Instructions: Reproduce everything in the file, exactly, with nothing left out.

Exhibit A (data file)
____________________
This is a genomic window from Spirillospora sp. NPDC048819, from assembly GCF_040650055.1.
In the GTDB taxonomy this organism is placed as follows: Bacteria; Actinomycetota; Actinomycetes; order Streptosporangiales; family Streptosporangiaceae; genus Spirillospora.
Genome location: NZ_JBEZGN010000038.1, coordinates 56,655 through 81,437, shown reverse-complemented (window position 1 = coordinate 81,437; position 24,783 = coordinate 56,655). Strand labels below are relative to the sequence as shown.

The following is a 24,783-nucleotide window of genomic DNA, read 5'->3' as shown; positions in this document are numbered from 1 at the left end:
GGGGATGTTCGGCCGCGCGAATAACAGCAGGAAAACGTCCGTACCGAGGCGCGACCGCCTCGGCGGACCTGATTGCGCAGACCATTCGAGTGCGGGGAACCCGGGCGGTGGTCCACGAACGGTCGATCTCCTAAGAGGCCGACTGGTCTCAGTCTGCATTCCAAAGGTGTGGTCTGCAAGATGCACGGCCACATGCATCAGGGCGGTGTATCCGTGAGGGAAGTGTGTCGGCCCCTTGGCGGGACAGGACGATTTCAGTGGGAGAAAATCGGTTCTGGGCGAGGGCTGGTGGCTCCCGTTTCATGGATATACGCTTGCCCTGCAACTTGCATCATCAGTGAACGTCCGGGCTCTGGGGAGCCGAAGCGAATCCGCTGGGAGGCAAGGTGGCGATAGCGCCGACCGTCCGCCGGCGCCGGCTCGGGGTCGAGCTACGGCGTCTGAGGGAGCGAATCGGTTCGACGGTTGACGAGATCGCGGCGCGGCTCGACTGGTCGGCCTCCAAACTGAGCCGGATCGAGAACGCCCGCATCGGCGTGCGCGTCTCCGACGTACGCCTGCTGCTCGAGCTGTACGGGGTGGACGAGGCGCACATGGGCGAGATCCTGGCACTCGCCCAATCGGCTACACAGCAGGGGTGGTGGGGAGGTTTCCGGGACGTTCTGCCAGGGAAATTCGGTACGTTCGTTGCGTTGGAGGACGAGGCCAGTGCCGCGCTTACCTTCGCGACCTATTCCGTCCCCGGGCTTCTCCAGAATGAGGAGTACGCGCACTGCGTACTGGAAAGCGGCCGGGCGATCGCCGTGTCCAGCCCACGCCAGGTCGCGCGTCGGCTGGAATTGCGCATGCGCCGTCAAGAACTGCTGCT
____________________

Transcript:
This is a genomic window from Spirillospora sp. NPDC048819, from assembly GCF_040650055.1.
In the GTDB taxonomy this organism is placed as follows: Bacteria; Actinomycetota; Actinomycetes; order Streptosporangiales; family Streptosporangiaceae; genus Spirillospora.
Genome location: NZ_JBEZGN010000038.1, coordinates 56,655 through 81,437, shown reverse-complemented (window position 1 = coordinate 81,437; position 24,783 = coordinate 56,655). Strand labels below are relative to the sequence as shown.

The following is a 24,783-nucleotide window of genomic DNA, read 5'->3' as shown; positions in this document are numbered from 1 at the left end:
GGGGATGTTCGGCCGCGCGAATAACAGCAGGAAAACGTCCGTACCGAGGCGCGACCGCCTCGGCGGACCTGATTGCGCAGACCATTCGAGTGCGGGGAACCCGGGCGGTGGTCCACGAACGGTCGATCTCCTAAGAGGCCGACTGGTCTCAGTCTGCATTCCAAAGGTGTGGTCTGCAAGATGCACGGCCACATGCATCAGGGCGGTGTATCCGTGAGGGAAGTGTGTCGGCCCCTTGGCGGGACAGGACGATTTCAGTGGGAGAAAATCGGTTCTGGGCGAGGGCTGGTGGCTCCCGTTTCATGGATATACGCTTGCCCTGCAACTTGCATCATCAGTGAACGTCCGGGCTCTGGGGAGCCGAAGCGAATCCGCTGGGAGGCAAGGTGGCGATAGCGCCGACCGTCCGCCGGCGCCGGCTCGGGGTCGAGCTACGGCGTCTGAGGGAGCGAATCGGTTCGACGGTTGACGAGATCGCGGCGCGGCTCGACTGGTCGGCCTCCAAACTGAGCCGGATCGAGAACGCCCGCATCGGCGTGCGCGTCTCCGACGTACGCCTGCTGCTCGAGCTGTACGGGGTGGACGAGGCGCACATGGGCGAGATCCTGGCACTCGCCCAATCGGCTACACAGCAGGGGTGGTGGGGAGGTTTCCGGGACGTTCTGCCAGGGAAATTCGGTACGTTCGTTGCGTTGGAGGACGAGGCCAGTGCCGCGCTTACCTTCGCGACCTATTCCGTCCCCGGGCTTCTCCAGAATGAGGAGTACGCGCACTGCGTACTGGAAAGCGGCCGGGCGATCGCCGTGTCCAGCCCACGCCAGGTCGCGCGTCGGCTGGAATTGCGCATGCGCCGTCAAGAACTGCTGCT